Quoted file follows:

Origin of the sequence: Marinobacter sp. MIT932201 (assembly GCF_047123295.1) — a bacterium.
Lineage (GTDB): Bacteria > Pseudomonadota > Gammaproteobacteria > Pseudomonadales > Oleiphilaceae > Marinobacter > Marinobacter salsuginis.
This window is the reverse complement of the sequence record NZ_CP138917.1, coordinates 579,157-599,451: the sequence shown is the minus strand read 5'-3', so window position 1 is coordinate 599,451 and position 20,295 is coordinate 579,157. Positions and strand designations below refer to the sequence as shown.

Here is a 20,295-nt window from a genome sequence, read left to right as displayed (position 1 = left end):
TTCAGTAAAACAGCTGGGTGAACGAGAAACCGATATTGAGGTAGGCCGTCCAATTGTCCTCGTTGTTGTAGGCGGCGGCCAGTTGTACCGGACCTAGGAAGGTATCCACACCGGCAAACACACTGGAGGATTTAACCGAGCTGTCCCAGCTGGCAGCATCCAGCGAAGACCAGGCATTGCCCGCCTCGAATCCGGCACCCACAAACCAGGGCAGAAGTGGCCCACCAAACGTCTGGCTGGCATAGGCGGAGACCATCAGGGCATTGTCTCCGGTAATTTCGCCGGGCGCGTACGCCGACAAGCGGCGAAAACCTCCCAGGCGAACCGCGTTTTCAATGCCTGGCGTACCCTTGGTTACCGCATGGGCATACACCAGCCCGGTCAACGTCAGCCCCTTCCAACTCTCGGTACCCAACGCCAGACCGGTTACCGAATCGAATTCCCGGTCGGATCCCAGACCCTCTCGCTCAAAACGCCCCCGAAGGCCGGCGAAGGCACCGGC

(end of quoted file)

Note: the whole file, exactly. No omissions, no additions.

Origin of the sequence: Marinobacter sp. MIT932201 (assembly GCF_047123295.1) — a bacterium.
Lineage (GTDB): Bacteria > Pseudomonadota > Gammaproteobacteria > Pseudomonadales > Oleiphilaceae > Marinobacter > Marinobacter salsuginis.
This window is the reverse complement of the sequence record NZ_CP138917.1, coordinates 579,157-599,451: the sequence shown is the minus strand read 5'-3', so window position 1 is coordinate 599,451 and position 20,295 is coordinate 579,157. Positions and strand designations below refer to the sequence as shown.

Here is a 20,295-nt window from a genome sequence, read left to right as displayed (position 1 = left end):
TTCAGTAAAACAGCTGGGTGAACGAGAAACCGATATTGAGGTAGGCCGTCCAATTGTCCTCGTTGTTGTAGGCGGCGGCCAGTTGTACCGGACCTAGGAAGGTATCCACACCGGCAAACACACTGGAGGATTTAACCGAGCTGTCCCAGCTGGCAGCATCCAGCGAAGACCAGGCATTGCCCGCCTCGAATCCGGCACCCACAAACCAGGGCAGAAGTGGCCCACCAAACGTCTGGCTGGCATAGGCGGAGACCATCAGGGCATTGTCTCCGGTAATTTCGCCGGGCGCGTACGCCGACAAGCGGCGAAAACCTCCCAGGCGAACCGCGTTTTCAATGCCTGGCGTACCCTTGGTTACCGCATGGGCATACACCAGCCCGGTCAACGTCAGCCCCTTCCAACTCTCGGTACCCAACGCCAGACCGGTTACCGAATCGAATTCCCGGTCGGATCCCAGACCCTCTCGCTCAAAACGCCCCCGAAGGCCGGCGAAGGCACCGGC